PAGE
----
The idea of spring cleaning often connotes a daunting task.
However, it doesn’t have to be an all-consuming effort — even when it comes to your estate planning. Consider starting with a review of your registered plan beneficiary designations.
When was the last time you reviewed the beneficiary designations of your registered plan accounts? We often forget to revisit these designations after opening our registered plan accounts. However, failing to update beneficiary designations can have costly implications for retirement and estate planning. As such, why not consider a quick review?
Here are some steps you can take to spring clean your registered plan beneficiary designations:
1. Create a list of all of your financial accounts. Then identify which accounts permit beneficiary designations, such as Registered Retirement Savings Plans (RRSPs), Registered Retirement Income Funds (RRIFs) and Tax-Free Savings Accounts (TFSAs), as well as any accounts through your employer.
2. List the beneficiaries you have named for each account.
3. Determine if the named beneficiary is still current. It is possible that a named beneficiary is no longer alive, or perhaps a major life event, like divorce, has changed the status of an existing beneficiary. Be sure to revisit beneficiary designations following major life changes.
4. Consider whether a beneficiary should even be named. If no beneficiary is named, assets will form part of your estate. While naming a beneficiary will result in bypassing probate fees,1 which may be an objective, keep in mind that it may inadvertently result in other issues. For example, if an adult non-dependent child was named as the RRIF beneficiary, the value of the RRIF will be paid directly to them, while the taxes triggered on death must generally be paid by the deceased’s estate. This may cause unintended estate equalization issues.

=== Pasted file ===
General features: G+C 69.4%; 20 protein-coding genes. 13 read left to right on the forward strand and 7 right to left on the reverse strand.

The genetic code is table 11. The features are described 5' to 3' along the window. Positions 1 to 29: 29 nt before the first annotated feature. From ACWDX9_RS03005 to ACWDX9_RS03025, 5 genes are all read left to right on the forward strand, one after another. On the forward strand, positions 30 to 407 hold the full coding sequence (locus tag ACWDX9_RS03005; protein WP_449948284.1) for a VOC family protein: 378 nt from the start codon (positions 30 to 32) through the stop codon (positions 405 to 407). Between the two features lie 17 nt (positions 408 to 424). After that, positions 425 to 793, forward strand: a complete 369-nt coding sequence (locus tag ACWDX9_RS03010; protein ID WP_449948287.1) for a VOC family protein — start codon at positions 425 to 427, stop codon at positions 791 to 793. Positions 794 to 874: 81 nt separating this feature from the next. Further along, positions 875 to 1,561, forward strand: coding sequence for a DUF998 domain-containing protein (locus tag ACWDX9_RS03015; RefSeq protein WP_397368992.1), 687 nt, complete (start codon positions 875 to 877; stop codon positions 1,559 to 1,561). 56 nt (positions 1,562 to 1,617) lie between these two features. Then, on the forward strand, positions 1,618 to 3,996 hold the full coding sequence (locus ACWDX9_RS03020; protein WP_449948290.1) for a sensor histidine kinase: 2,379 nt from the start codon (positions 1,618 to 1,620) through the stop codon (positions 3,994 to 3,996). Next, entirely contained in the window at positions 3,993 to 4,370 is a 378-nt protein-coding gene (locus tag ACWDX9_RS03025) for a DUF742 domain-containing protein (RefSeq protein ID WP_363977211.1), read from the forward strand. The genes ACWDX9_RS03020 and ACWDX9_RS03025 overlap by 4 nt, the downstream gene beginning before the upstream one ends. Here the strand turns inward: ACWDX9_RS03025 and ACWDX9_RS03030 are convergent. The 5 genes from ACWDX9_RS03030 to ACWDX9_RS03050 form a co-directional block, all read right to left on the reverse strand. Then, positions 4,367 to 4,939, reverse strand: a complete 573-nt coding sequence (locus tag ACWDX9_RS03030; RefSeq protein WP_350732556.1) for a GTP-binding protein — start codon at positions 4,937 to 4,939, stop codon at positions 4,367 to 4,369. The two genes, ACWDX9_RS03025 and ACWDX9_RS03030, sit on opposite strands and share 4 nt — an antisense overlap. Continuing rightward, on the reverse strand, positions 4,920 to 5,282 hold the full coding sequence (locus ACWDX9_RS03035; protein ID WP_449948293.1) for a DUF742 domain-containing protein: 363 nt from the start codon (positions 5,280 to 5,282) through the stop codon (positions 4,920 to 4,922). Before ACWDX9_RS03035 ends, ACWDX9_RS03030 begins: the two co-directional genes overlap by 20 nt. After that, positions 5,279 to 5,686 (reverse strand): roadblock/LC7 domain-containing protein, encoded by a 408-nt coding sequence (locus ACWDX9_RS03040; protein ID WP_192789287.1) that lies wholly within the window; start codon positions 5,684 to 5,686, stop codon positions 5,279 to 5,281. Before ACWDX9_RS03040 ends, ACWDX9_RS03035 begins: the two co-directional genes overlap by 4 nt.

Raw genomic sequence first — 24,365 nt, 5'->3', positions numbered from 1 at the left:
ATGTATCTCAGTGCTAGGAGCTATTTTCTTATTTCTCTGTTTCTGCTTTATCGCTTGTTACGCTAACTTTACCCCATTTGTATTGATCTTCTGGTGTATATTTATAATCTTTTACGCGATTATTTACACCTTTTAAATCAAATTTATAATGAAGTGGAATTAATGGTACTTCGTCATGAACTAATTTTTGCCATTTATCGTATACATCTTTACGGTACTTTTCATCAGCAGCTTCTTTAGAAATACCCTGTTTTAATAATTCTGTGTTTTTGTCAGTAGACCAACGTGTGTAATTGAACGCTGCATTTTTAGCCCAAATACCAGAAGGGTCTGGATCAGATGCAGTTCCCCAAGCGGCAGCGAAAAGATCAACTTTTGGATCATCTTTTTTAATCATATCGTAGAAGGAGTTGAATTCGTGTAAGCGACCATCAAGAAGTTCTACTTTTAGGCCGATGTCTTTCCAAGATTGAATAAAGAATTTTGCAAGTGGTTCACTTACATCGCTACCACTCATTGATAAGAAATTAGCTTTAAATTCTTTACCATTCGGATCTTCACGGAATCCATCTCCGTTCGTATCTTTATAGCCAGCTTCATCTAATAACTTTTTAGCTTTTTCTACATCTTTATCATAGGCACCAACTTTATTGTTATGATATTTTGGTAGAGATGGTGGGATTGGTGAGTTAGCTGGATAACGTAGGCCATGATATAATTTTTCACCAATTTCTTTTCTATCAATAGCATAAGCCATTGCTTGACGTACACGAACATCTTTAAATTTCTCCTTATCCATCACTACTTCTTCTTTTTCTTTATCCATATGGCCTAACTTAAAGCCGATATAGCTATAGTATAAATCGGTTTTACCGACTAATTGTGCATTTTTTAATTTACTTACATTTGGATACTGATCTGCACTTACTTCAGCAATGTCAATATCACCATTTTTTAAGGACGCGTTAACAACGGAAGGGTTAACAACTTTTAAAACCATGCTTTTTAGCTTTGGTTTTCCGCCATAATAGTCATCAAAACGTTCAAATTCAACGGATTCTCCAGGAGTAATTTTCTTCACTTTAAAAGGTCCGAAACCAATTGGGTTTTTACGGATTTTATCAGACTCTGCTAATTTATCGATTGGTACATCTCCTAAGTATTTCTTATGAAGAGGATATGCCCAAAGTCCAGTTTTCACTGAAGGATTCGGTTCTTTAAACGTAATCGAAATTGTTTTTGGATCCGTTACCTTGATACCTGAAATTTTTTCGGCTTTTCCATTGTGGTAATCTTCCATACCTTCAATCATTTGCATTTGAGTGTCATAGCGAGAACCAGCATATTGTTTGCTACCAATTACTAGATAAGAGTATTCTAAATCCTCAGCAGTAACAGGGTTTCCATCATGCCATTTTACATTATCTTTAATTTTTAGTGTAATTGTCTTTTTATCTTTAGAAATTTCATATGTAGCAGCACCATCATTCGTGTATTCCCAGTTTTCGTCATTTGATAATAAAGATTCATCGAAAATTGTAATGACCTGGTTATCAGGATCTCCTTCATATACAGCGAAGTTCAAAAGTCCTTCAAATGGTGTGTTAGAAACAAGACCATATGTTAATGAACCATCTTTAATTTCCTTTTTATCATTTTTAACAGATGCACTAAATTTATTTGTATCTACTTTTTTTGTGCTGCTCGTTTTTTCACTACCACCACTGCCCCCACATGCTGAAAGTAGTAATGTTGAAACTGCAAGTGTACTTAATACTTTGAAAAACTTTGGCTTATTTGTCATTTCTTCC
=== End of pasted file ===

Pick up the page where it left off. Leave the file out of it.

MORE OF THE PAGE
5. If a spouse (common-law partner) has been named, determine if there are additional considerations. If a spouse is named as the beneficiary for a TFSA or RRIF, you have the option to name them as “successor holder” or “successor annuitant,” respectively. Generally, the successor designation permits the continued operation of the account by the successor holder/ annuitant from the time of death. For the TFSA, any income earned after your death would not be taxed. For the RRIF, there would be no tax consequences to your estate.
We are here to discuss and assist with any changes to your beneficiary designations on your registered plan accounts. As you review beneficiary designations, we recommend considering the support of estate planning and legal advisors to help ensure your estate planning objectives will be met.
1. Estate administration taxes; Note: This article does not apply to Quebec residents, as the rules surrounding beneficiary designations noted in this article are not applicable under Quebec law.
Spring: A Time for Fresh Perspectives?
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